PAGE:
[00:10:00] And by the end of a recession or by the end of a downturn in the market, that portfolio might be 80-20. Now, 80% stocks, 20% bonds, because you used up a good portion of that portfolio. In other words, you used up some of the bonds. That's okay. You want to wait until stocks come back and then rebalance back to 70-30. That sounds super simple, but in execution it is really hard to. And I think most people miss out on that. But that's going back to what you're saying, Laura, is the bucketing approach is twofold. You have to build the buckets, but then you have to use just certain buckets when it's time to actually use them. Yeah. And most of the time if people are drawing from their 401k, if they just left their 401k invested with their employer, and then in retirement they call and say, Hey, I need $20,000. Most companies are just gonna sell it pro rata, like what you're talking about. Just take a portion from each investment. And so they are selling stocks when they're down. And most people know that you don't wanna sell your stocks when they're down. So that is the benefit of having purpose to your
[00:11:00] portfolio, investing in the different buckets, maybe using an advisor or being aware of this different approach so that you can, like you said, use strategy and draw from the different buckets when markets are. It's difficult. I get why it doesn't get done, but it makes sense. So then that's using target asset allocations or a bucket approach. They're slightly different. And we talked about that in the income planning sections, like Laura mentioned. So when you build your overall portfolio within each target, let's say that we're talking about stocks. You might be choosing between stocks and bonds and then within the stock section you might need to divide it now between US and foreign investments. And I keep moving my hands around like everyone can see, but it's just rich. And I do too. I do just the two of you for all you listeners. You know I'm doing a great visual show here. Okay. So then you have US and foreign being split. And we've seen some long-term conventional, I'm doing air quotes now, wisdom of 70% US to 30% foreign. There were some studies done a while ago that said that was the optimal range
[00:12:00] because. Not having any foreign made it so that you didn't have as much diversification benefit and your portfolio might have been a little more volatile, but having too much foreign was higher risk because we generally feel US investments are a little lower risk than foreign, and it was like that 70 30 split between foreign and US that made it the best return with the lowest risk possible. I think a couple studies have come out to debunk that and argue a different split between the two. So then you take the US section and you could divide it even further to say, okay, are we buying large size companies mid or small? Are we buying more dividend stocks and stocks that are trading closer to what they're worth? They call those values, or are we buying stocks that their earnings are growing? That would be growth. And then this is one of the most common approaches done by professionals. They also might divide it up into sectors. We see fewer professionals divided up into healthcare, financials, energy, and so on. But that's the target all asset allocation approach. And then the other side of it is
[00:13:00] some people will just ignore those target asset allocations and just buy things they like and they understand. I feel like Warren Buffet is this way. He talks about buying things, you understand? He looks at specific businesses. He ends up being a little bit more of a value investor because he's very conscious about the price that he buys for an individual investment. And the most common approach for individuals seems to be this, where they. Buy things they know and understand and they don't have an overall design for the whole portfolio. I mean, do you have any feedback on that, rich? It seems like that's what I see. Yeah. Especially a lot of times if they work in a specific sector in the economy, that's what they know and they'll tend to lean toward those type of investments or stocks or mutual funds or something that invests in that same sector, and then their portfolio becomes overweight in one area, which can lead to more volatility or. They're unaware of, yeah, their portfolio and their paycheck. We see that often, right? Where I know someone who works in the energy sector. And they have a ton of their own company stock and his entire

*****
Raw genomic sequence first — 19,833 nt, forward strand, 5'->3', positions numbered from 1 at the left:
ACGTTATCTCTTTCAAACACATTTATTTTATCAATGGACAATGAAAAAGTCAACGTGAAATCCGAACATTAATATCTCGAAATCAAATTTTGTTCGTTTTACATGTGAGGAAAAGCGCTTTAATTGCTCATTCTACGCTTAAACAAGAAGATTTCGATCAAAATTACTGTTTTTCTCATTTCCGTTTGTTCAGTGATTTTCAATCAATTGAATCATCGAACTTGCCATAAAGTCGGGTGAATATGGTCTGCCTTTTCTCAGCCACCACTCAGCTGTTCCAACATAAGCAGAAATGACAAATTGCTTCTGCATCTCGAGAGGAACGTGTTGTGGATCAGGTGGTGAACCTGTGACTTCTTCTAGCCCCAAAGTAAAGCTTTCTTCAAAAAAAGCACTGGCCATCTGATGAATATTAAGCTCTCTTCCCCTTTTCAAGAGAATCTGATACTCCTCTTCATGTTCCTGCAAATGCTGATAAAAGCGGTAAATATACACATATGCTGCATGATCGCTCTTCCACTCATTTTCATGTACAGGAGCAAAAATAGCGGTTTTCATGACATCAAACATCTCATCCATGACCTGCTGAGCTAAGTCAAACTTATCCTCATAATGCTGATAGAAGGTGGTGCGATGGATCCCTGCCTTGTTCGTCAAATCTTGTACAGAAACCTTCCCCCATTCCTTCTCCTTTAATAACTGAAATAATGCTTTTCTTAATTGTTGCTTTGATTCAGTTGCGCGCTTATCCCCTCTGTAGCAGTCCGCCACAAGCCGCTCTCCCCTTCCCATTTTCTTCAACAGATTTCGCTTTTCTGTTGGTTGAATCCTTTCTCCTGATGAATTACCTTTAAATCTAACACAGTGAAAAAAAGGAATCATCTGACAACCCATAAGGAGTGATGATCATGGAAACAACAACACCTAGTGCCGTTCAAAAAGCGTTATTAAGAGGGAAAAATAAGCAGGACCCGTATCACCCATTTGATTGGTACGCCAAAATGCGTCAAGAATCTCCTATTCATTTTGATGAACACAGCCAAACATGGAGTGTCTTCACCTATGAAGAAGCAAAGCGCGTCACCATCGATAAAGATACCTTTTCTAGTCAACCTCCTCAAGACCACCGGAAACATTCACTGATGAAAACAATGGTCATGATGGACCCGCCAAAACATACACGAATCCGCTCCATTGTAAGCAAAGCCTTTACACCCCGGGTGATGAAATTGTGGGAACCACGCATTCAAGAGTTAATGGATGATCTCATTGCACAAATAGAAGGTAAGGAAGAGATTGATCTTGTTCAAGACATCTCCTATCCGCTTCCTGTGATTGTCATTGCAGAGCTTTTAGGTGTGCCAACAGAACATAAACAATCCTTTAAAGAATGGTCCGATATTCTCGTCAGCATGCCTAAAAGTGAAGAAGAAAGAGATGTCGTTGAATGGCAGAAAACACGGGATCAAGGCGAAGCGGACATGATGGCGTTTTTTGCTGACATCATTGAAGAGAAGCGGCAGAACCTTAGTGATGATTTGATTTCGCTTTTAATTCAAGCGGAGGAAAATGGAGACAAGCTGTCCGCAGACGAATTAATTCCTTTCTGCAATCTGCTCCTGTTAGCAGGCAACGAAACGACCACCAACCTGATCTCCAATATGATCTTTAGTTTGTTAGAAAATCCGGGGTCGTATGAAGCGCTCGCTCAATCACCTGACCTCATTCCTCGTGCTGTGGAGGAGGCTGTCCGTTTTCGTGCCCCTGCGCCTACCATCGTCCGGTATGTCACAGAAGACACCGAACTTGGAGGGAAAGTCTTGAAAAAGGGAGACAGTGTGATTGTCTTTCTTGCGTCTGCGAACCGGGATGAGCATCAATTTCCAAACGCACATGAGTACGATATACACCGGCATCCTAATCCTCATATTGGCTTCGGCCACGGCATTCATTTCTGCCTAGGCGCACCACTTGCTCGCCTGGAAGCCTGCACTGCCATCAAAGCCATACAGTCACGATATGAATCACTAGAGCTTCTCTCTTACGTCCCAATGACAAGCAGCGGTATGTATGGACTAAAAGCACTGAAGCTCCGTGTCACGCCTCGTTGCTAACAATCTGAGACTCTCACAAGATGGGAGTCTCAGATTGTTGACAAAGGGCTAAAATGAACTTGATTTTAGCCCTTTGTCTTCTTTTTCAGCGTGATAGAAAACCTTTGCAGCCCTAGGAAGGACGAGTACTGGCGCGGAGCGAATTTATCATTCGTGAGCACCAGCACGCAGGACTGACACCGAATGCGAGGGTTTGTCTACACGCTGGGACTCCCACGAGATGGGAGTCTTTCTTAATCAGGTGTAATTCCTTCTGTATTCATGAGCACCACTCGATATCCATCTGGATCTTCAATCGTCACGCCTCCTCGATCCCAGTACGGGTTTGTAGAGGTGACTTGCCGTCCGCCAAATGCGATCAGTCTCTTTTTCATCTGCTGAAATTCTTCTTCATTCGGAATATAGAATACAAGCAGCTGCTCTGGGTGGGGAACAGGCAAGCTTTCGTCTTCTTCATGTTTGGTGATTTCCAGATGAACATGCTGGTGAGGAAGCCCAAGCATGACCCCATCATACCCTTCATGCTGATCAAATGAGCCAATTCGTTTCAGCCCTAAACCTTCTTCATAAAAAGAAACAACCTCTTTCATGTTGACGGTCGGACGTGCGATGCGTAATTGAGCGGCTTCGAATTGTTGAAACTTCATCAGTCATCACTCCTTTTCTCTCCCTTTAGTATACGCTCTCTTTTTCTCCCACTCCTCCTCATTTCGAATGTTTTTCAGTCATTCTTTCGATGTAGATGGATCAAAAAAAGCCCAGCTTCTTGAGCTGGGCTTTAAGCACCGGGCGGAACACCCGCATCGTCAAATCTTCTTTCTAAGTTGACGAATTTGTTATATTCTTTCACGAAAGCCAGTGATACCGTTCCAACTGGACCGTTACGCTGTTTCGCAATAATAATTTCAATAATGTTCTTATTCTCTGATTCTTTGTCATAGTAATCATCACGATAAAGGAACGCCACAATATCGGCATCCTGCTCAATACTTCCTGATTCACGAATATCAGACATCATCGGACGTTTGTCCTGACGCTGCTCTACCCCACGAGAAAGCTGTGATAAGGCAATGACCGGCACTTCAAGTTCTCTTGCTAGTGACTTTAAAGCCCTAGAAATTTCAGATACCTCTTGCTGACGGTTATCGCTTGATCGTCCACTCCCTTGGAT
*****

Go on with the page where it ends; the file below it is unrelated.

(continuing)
[00:14:00] income is based on his own company's health. And so anyway, it's just so much exposure to one particular industry. Just a good summary to go over what we've already talked about. So when you're thinking about your own portfolio, Think about your risk capacity, a big portion of that being your time horizon. How long until I'm going to need this money? Maybe that's when you set up different buckets. Or if you're really young, maybe you can do a higher stock exposure. Maybe as you're coming up on retirement, we want a greater portion of that to be in bonds. So think about your risk capacity, including time horizon, and then think about your risk tolerance. You know, how much emotional risk can you take on? And then think about, okay, what are my target allocations? How much maybe you do it just as simple. How much do I want in stocks? How much do I want in bonds? Or maybe you break it down further, like Zacc was talking about, okay, this is how much I have in stocks, and then we're gonna talk about which type of stocks inside of there, develop it that way. But I just wanted to summarize what we were talking about. That's really good. Anything else that you'd add to that part? Then